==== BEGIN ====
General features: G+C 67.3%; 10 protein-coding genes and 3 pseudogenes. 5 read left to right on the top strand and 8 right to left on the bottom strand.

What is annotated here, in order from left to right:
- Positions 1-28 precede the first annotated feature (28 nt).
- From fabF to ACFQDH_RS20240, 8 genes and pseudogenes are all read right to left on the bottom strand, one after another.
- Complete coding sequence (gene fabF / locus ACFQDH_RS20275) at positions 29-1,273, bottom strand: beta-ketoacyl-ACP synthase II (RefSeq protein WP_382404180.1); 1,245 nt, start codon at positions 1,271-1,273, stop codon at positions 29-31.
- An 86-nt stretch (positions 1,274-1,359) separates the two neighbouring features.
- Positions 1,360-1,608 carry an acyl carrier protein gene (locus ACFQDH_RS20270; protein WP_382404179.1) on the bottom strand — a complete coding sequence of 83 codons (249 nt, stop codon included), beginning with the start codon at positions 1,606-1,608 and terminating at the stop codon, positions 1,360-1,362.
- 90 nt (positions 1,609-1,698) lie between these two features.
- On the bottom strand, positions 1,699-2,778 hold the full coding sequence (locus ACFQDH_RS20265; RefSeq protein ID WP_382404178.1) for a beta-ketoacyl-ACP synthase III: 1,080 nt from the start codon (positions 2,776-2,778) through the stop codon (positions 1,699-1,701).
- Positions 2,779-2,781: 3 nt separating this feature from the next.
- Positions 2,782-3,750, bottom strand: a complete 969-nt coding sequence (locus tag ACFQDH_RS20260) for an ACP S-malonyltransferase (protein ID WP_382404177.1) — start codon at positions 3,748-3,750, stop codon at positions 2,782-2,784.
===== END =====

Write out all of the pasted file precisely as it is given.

General features: G+C 67.3%; 10 protein-coding genes and 3 pseudogenes. 5 read left to right on the top strand and 8 right to left on the bottom strand.

What is annotated here, in order from left to right:
- Positions 1-28 precede the first annotated feature (28 nt).
- From fabF to ACFQDH_RS20240, 8 genes and pseudogenes are all read right to left on the bottom strand, one after another.
- Complete coding sequence (gene fabF / locus ACFQDH_RS20275) at positions 29-1,273, bottom strand: beta-ketoacyl-ACP synthase II (RefSeq protein WP_382404180.1); 1,245 nt, start codon at positions 1,271-1,273, stop codon at positions 29-31.
- An 86-nt stretch (positions 1,274-1,359) separates the two neighbouring features.
- Positions 1,360-1,608 carry an acyl carrier protein gene (locus ACFQDH_RS20270; protein WP_382404179.1) on the bottom strand — a complete coding sequence of 83 codons (249 nt, stop codon included), beginning with the start codon at positions 1,606-1,608 and terminating at the stop codon, positions 1,360-1,362.
- 90 nt (positions 1,609-1,698) lie between these two features.
- On the bottom strand, positions 1,699-2,778 hold the full coding sequence (locus ACFQDH_RS20265; RefSeq protein ID WP_382404178.1) for a beta-ketoacyl-ACP synthase III: 1,080 nt from the start codon (positions 2,776-2,778) through the stop codon (positions 1,699-1,701).
- Positions 2,779-2,781: 3 nt separating this feature from the next.
- Positions 2,782-3,750, bottom strand: a complete 969-nt coding sequence (locus tag ACFQDH_RS20260) for an ACP S-malonyltransferase (protein ID WP_382404177.1) — start codon at positions 3,748-3,750, stop codon at positions 2,782-2,784.